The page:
Welcome to our first “lick of the week” feature, where we’ll use basic ideas to build up to a cool passage of roughly 8 bars in length, that you can then use to impress your neighbors and scare away wild animals.
Our first LotW is an idea that sounds more complex than it is, and it can be played by just about any level of ability. It involves using an open string as a pedal point, with the 1st and 4th fingers forming movable triads around that point.
One of the first “cool licks” that a lot of players learn is the open string pull-off triplet. It’s a staple of many early rock guitar solos, because it’s easy to do and it sounds good. The tab excerpt below shows this in both pull-off and hammer-on form:
As you can see, if your 1-4 fingering is at the 5th position on the E string, you have an A note at the 5th fret, and a C note at the 8th fret. So the A-C-E grouping forms an A minor triad (R-b3-5). In the 4th position you have G# and B at the 4th and 7th frets respectively; G#-B-E is an inverted E major triad.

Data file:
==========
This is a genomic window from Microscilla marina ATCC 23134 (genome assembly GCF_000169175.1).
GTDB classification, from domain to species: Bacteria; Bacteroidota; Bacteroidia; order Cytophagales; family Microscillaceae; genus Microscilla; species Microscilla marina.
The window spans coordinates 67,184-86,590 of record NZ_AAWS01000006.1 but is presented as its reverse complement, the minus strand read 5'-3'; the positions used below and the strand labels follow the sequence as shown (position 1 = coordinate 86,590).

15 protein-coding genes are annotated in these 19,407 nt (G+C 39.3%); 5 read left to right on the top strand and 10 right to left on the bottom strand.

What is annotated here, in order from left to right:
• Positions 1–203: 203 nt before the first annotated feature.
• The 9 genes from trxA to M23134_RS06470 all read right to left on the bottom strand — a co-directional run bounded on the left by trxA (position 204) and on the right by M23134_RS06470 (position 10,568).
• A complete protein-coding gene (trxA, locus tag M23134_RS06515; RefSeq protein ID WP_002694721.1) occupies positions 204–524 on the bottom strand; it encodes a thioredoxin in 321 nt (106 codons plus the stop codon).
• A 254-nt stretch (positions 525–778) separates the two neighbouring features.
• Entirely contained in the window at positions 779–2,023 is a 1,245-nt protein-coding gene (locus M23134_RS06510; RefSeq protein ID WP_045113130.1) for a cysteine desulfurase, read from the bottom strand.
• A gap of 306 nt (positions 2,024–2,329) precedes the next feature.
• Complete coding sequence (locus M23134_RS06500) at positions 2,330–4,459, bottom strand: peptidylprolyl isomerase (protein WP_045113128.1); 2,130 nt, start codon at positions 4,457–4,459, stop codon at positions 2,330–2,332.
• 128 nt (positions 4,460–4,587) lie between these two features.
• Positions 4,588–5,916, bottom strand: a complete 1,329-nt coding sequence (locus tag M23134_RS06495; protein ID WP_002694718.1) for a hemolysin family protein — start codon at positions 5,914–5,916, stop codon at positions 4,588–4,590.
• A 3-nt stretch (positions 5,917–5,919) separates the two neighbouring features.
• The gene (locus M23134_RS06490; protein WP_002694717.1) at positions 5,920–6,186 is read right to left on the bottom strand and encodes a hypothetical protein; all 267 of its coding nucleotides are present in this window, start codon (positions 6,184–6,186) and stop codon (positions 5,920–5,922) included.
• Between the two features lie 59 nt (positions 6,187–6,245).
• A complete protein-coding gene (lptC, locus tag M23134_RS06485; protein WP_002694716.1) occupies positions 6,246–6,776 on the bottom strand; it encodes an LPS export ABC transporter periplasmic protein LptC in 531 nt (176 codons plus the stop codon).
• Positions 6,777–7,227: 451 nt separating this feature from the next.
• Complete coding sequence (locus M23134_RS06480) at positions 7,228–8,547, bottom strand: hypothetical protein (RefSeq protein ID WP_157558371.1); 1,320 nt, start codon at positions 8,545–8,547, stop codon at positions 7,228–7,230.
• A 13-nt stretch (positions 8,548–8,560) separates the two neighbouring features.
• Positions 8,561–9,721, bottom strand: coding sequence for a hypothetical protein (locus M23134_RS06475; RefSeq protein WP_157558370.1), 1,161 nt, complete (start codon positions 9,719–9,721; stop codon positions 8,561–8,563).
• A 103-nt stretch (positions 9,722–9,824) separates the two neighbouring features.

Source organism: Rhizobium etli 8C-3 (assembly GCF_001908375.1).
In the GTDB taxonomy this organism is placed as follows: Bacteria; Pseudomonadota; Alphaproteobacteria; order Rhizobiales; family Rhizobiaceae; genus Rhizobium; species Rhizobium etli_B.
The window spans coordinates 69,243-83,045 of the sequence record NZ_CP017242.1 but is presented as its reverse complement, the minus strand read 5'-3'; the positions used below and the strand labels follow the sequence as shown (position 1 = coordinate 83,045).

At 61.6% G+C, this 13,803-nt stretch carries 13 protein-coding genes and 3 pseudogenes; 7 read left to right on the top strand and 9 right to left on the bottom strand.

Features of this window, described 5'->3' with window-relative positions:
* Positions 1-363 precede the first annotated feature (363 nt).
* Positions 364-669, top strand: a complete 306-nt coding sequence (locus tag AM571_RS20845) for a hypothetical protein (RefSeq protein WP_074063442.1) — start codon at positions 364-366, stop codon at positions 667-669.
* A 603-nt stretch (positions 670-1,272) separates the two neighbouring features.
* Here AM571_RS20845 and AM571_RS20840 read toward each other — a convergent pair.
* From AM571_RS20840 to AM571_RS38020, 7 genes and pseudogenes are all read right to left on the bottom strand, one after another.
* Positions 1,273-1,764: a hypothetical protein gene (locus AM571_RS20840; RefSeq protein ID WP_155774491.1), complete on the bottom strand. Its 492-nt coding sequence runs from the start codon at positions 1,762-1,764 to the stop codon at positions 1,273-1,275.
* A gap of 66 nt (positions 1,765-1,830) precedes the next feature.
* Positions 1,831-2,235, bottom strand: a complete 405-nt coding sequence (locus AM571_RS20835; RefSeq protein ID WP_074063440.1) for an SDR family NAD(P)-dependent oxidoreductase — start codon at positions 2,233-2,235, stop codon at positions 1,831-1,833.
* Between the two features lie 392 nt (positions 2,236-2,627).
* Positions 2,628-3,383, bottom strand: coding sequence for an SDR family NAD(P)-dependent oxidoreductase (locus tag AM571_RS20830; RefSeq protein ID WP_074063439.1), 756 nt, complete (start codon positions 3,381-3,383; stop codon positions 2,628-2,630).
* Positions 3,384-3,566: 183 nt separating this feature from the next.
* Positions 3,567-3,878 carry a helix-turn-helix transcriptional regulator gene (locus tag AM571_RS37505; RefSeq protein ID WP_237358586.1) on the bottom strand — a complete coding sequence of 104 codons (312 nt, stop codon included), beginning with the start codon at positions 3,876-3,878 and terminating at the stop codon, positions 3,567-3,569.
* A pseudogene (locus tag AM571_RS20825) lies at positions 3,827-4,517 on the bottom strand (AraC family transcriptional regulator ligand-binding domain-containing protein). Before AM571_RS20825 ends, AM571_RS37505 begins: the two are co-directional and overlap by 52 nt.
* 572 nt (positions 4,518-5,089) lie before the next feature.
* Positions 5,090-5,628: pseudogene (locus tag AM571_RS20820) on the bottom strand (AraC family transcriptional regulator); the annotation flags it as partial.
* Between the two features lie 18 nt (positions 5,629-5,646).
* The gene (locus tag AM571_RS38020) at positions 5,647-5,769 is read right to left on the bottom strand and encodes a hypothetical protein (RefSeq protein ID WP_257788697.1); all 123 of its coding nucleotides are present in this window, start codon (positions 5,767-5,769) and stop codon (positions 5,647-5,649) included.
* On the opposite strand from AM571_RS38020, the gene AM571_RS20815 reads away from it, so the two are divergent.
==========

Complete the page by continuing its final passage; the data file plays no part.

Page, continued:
(Theory note: G#-B-E also spells out G#m6 (R-b3-6), but especially when paired with an Am triad, it resolves more as an E harmonically. It also depends on the key that the triad is being played over. But by themselves, the triads spell out Am-E. As always, it’s more important that it sounds smooth and clean, than to worry about the theory behind it.)
If we played the above triad forms on the B string instead of the E string, the two triads would spell out E-G-B (E minor) and D#-F#-B (B major inversion); on the G string they would be C-Eb-G (C minor) and B-D-G (G major inv.). Again, just listen to how the first triad on each open string resolves into the second one. Pretty cool melodic tension there.
Let’s try a simple four-on-the-floor variation, on the open B string, shown below. This one sounds somewhat like the opening riff of the AC/DC classic Thunderstruck. Even though every other note here is an open-string pull-off, be sure to maintain alternate picking for the picked notes throughout: